Practical Guide to Six Sigma in the Clinical Lab

Six Sigma Background

Six Sigma is a quality management strategy that categorizes process capability by evaluating how many process standard deviations can fit within the tolerance limits of the process. The more standard deviations – or sigmas that fit between the mean of the process and the tolerance limits, the more robust the process will be.

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As variation is removed from a process, the standard deviations become smaller and more of them can fit within the process tolerance limits. A process that can fit six standard deviations within the tolerance limits (a six sigma process) will only produce 3.4 defects per million opportunities even in the presence of a 1.5 standard deviation shift, and is considered “world class quality.”

Sigma metrics can be computed directly from the standard deviation and the tolerance limits or they can be estimated by the defect rate. See the side bar Sigma Values in the Laboratory for details on computing laboratory sigma metrics. For estimating a sigma metric from a defect rate, determine how many defects are produced from a million opportunities. The number of defects per million opportunities can be converted into a sigma metric by comparing it to the normal distribution in terms of standard deviations.

Using the definition of the normal distribution, 68.26% of the distribution falls within one standard deviation, which means 31.73 % of the distribution is expected to fall outside the one standard deviation range. Multiplying by 1,000,000, we get 317,310. If a process produces 317,310 defects per 1,000,000 opportunities, this corresponds to tolerance limits of one standard deviation, or a 1 σ process. A table can be constructed for sigma metrics 1 – 6:

Sigma Defect per 1,000,000 Sigma Defect per 1,000,000

This Sigma Defects table assumes that a process is perfectly centered on the mean – usually an optimistic assumption. A more pragmatic view is taken by estimating sigma metrics assuming a 1.5 SD shift has taken place. Most sigma metric defect tables build in a 1.5 SD shift into the table, like this:

Sigma Defect per 1,000,000 with 1.5 SD Shift Sigma Defect per 1,000,000 with 1.5 SD Shift

Sigma Values in the Clinical Laboratory

Laboratory specifications are often defined in terms of allowable total error limits (TEa). If the difference between the true concentration of an analyte and the reported concentration in a patient’s specimen exceeds TEa the result is considered unreliable. The sigma metric expresses the number of analytical standard deviations of the test system process that fit within the specified allowable total error limits. That is,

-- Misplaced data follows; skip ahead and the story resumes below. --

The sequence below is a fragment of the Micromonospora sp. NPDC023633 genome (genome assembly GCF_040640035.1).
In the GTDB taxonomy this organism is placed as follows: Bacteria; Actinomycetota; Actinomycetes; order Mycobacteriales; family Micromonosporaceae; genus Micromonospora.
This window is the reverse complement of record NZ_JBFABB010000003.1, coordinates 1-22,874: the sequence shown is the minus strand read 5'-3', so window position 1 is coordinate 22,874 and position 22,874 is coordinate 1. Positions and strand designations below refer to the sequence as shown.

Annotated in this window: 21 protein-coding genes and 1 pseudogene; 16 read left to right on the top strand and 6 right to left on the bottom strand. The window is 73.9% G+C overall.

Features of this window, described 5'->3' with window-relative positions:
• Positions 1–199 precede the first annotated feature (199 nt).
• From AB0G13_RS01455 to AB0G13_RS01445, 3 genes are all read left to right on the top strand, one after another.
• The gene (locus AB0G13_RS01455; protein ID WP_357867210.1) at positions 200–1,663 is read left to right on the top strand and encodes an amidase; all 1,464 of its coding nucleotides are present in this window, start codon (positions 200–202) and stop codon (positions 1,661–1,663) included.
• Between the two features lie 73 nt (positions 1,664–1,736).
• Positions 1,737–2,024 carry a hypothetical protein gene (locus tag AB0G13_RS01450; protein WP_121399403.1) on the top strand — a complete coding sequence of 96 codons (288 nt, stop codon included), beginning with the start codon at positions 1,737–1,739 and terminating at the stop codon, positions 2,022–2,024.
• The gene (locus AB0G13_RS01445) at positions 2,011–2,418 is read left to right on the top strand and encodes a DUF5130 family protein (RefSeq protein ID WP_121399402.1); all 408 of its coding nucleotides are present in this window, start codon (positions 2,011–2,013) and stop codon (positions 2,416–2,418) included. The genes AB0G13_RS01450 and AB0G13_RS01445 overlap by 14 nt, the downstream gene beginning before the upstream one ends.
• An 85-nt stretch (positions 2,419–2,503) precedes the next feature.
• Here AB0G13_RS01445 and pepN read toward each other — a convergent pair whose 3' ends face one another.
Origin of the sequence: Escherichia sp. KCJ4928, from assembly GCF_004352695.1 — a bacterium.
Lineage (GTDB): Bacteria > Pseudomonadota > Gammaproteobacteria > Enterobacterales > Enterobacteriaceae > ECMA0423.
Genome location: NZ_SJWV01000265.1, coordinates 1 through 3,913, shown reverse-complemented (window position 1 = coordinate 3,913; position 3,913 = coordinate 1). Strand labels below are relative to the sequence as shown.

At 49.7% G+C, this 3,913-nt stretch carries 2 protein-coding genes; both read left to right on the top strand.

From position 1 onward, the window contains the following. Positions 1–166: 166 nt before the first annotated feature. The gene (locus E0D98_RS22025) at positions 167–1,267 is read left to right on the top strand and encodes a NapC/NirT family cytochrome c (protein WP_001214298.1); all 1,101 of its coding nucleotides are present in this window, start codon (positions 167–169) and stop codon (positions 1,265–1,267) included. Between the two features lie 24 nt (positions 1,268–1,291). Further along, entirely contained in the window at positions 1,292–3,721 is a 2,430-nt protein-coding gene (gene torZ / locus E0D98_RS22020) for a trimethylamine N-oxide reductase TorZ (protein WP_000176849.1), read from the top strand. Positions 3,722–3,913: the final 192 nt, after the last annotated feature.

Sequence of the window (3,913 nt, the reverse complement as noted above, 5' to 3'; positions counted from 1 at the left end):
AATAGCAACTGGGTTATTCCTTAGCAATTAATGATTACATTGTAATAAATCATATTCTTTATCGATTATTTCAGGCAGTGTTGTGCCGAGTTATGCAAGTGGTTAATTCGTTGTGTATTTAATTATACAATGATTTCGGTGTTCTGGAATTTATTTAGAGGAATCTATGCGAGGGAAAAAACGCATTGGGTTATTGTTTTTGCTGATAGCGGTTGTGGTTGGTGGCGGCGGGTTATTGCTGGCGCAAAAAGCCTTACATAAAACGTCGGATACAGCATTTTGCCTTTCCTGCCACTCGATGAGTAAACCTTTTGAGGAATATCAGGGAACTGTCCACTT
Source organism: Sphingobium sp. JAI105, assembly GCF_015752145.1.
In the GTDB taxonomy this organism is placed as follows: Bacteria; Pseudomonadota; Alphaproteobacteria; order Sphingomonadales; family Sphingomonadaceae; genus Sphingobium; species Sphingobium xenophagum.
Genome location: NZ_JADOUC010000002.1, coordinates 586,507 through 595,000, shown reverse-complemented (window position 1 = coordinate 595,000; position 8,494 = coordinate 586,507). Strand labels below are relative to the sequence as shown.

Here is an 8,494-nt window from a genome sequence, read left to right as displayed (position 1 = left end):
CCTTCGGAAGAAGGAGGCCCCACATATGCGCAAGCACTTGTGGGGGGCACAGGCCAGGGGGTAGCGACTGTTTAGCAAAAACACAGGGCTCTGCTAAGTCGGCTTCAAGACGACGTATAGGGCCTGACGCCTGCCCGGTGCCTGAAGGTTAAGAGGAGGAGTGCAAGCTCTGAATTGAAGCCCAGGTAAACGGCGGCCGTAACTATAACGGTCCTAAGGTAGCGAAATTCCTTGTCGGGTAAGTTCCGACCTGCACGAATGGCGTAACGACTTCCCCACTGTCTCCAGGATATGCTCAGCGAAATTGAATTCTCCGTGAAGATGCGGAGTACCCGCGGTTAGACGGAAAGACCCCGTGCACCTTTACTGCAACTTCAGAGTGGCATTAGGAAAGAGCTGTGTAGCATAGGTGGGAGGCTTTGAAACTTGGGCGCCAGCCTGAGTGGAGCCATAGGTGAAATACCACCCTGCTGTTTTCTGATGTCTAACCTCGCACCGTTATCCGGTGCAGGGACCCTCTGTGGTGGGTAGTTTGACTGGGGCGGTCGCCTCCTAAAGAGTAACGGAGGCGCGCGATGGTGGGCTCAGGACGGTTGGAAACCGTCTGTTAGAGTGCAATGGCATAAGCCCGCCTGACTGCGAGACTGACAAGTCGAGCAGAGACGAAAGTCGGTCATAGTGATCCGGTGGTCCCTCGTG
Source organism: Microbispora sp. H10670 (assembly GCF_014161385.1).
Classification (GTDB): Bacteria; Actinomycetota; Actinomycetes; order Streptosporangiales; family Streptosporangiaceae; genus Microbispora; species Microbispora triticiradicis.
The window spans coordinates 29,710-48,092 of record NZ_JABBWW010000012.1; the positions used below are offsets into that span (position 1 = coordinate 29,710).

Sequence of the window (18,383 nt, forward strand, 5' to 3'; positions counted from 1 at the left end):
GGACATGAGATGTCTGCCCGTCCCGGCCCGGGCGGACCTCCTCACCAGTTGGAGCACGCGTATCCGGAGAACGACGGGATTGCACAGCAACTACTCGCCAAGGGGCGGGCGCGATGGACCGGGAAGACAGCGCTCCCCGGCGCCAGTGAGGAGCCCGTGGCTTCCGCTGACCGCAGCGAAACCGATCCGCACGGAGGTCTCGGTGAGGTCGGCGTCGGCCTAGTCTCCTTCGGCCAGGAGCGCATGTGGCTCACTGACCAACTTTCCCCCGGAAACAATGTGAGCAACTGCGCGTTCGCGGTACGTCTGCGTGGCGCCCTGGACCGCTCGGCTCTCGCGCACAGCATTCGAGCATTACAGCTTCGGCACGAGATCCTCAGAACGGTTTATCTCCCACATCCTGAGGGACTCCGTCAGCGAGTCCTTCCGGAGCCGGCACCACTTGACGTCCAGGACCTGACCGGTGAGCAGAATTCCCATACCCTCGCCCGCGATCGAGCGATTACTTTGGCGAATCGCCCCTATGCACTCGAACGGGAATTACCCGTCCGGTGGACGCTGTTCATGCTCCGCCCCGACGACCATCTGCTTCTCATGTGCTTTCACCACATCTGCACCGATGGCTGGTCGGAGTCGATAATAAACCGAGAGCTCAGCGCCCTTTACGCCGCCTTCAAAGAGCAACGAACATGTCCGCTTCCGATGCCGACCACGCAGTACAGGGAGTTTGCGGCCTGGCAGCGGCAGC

Bias is the systematic difference between the expected results obtained by the laboratory’s test method and the results that would be obtained from an accepted reference. The reference may be another test method, a standard, or a consensus reference like a proficiency program or an inter-laboratory peer-comparison program. SD is the total analytical standard deviation of the test method. Equivalently, the quantities can be given as percents;

where %CV is the analytical coefficient of variation of the test method. The figure below, gives a graphical example of a test method with 1% bias, 2.5% coefficient of variation, and a specified allowable total error of 10%.

In this case the sigma value is That is, 3.6 analytical standard deviations fit within the 10% quality specification. Bias can have a significant impact on analytical quality and should usually be removed from the laboratory test system when it is identified. However, eliminating bias below a certain threshold can be difficult and attempts to do so are more likely to increase the overall imprecision of the test method. In general, the value for bias used in sigma computations should be the minimum threshold at which bias is actionable (i.e. an attempt to remove it will be made).

Source: “Sigma Metrics, Total Error Budgets, and Quality Control”,, accessed on October 24, 2012

Sigma Values calculated from the Unity Interlaboratory Program

Analytical imprecision was computed using QC data reported by laboratories participating in the Bio-Rad Unity™ Interlaboratory Program. 36 analytes were evaluated. 20 analytes had QC data reported at 2 concentration levels and 16 analytes had QC data reported at 3 concentration levels. QC results submitted over a 12 month period from a single lot were used to compute the mean and within-laboratory standard deviation at each concentration level of the control for every laboratory submitting.